To process my grief over the imminent end of the season, I’ve been reflecting on baseball’s lessons for instructional designers. (Stick with me.)
Baseball—distinctively among major American sports—is constituted by sequences of discrete, observable events. Pitch, swing, ground ball to short, throw to first: that’s a common baseball play of four successive events involving four unique players, each performing a single act with the ball which, in a sense, he has no choice but to attempt. (Baseball is more like tennis or golf in this regard than like basketball, a game constituted by complex, fluid, and contingent actions.)
It’s partly because the events of baseball are so innocently measurable that the game is so rich in useless statistics. I’ll pick on the worst, the pitching win. (The winning pitcher in a baseball game is the pitcher who records the last out prior to the half-inning when the winning team takes the lead for the last time. There are two exceptions to that definition that only make it worse.) The problem with wins, as data, isn’t that they’re obscure or indeterminate. If anything, they’re too easy to see. They are readily observable facts about pitchers that tell you nothing useful about pitchers’ effectiveness. You can pitch brilliantly and lose, or pitch poorly and win. Both of these things happen all the time.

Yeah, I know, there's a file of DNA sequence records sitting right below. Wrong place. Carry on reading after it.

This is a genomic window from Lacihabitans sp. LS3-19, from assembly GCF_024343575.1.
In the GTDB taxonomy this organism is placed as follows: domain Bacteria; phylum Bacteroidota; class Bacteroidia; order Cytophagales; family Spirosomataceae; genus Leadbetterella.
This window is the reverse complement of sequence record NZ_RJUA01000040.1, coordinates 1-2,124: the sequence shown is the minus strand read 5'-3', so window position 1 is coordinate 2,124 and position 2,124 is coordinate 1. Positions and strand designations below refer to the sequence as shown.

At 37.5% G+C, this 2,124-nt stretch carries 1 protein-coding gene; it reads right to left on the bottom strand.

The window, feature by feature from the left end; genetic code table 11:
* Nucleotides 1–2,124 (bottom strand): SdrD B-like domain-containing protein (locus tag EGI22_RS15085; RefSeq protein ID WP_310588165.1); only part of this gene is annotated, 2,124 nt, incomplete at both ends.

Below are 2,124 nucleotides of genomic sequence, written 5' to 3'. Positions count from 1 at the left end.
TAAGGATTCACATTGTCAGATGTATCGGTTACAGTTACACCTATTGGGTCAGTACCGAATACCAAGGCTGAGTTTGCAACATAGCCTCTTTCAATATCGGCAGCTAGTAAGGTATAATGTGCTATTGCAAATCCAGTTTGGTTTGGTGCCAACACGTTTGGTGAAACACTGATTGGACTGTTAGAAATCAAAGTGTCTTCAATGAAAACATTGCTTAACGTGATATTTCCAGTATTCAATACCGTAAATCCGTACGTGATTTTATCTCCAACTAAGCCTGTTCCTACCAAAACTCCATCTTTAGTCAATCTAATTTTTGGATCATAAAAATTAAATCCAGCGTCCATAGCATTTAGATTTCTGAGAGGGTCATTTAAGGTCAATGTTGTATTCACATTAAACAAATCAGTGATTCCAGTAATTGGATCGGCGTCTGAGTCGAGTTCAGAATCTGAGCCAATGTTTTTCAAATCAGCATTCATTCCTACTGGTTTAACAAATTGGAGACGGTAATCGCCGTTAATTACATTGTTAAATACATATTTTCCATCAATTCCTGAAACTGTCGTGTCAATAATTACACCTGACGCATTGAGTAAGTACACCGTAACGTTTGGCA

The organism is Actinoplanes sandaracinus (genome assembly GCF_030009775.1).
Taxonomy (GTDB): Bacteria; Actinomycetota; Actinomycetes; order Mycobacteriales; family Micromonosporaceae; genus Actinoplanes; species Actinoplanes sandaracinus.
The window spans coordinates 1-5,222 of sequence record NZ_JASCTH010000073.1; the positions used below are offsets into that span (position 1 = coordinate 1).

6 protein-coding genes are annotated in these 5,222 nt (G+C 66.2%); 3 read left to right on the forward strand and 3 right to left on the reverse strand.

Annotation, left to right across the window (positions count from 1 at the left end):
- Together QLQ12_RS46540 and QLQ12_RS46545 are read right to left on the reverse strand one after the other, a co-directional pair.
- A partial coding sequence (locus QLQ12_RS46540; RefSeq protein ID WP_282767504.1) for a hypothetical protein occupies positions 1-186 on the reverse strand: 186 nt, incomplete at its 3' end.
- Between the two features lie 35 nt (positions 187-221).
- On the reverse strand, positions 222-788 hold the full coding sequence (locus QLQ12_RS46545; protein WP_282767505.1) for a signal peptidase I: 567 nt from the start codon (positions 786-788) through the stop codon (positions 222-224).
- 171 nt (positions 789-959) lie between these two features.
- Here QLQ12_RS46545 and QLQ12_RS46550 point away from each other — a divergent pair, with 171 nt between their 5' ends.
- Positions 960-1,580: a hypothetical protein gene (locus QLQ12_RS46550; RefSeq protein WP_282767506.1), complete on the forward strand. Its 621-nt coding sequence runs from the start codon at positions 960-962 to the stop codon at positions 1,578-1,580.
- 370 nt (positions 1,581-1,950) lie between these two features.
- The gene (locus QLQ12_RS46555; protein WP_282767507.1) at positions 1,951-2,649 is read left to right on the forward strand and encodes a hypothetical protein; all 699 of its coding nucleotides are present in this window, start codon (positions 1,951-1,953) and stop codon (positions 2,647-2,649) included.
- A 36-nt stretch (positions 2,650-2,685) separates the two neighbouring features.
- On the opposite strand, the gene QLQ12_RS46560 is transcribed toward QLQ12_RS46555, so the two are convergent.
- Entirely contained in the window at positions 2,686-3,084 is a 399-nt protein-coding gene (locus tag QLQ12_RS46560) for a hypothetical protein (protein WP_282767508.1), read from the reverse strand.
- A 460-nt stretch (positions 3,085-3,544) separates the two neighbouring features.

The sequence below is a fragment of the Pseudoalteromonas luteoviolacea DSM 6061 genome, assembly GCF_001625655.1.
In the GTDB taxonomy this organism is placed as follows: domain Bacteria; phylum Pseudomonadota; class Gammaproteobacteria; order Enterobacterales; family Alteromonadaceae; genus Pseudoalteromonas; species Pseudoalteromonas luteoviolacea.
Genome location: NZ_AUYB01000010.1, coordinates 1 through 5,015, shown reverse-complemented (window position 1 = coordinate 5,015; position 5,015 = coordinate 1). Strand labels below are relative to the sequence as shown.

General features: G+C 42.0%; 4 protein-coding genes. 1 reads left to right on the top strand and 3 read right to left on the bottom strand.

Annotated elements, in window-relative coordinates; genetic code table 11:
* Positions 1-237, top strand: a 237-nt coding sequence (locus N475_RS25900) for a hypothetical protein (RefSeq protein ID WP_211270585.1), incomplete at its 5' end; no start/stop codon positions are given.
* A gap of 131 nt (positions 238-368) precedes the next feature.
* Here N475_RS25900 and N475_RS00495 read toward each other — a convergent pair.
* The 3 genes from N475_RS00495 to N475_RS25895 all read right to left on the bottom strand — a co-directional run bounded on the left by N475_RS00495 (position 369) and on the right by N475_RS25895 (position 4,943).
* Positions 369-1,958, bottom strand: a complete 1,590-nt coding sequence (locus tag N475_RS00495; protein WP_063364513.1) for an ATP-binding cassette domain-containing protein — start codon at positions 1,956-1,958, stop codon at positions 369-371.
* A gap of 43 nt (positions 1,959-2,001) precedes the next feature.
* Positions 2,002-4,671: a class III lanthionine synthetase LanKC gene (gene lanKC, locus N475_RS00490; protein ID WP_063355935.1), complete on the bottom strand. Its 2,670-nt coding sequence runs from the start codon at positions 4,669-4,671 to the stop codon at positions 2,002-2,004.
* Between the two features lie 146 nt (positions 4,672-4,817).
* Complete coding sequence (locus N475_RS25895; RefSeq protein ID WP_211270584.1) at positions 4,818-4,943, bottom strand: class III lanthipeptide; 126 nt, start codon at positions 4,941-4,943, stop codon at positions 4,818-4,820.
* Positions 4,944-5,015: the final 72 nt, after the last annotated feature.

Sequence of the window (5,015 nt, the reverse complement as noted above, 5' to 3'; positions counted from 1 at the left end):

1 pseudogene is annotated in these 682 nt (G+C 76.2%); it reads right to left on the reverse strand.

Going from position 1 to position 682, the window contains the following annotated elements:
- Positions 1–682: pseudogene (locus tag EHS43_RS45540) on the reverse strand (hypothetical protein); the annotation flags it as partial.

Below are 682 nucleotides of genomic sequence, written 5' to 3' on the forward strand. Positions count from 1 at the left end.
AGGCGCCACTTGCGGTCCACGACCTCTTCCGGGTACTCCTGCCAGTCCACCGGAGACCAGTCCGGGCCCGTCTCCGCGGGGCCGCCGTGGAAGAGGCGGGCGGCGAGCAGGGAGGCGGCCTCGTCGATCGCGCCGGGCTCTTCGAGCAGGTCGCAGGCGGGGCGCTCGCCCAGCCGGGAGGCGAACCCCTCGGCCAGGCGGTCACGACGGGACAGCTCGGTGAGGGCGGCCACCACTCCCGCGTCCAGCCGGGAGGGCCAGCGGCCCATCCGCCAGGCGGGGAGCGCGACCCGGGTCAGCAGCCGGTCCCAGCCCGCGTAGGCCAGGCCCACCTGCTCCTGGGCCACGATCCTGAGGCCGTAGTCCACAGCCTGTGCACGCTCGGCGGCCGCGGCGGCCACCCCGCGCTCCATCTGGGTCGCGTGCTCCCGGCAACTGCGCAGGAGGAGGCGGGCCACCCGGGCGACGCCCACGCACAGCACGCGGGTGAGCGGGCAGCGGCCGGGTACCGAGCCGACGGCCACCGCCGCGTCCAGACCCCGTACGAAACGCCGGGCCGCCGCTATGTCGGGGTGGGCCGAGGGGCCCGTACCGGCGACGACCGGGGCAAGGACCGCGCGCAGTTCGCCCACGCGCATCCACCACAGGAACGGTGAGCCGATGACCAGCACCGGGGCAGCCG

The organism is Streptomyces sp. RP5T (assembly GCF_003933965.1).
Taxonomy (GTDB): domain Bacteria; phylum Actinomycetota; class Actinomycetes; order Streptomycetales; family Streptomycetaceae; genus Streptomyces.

Lesson: not every measure is a measure of value. Not every fact about what someone is doing is a fact about how well they’re doing it. In honest moments no one contends that the quantity of time spent staring at a screen could measure someone’s level of engagement, or that the number of multiple-choice questions answered could measure much other than itself. Yet we’re tempted to think—and too often willing to pretend—that they must measure something, just because they’re there for the taking.
Data is easy. Meaning isn’t. Remember your baseball.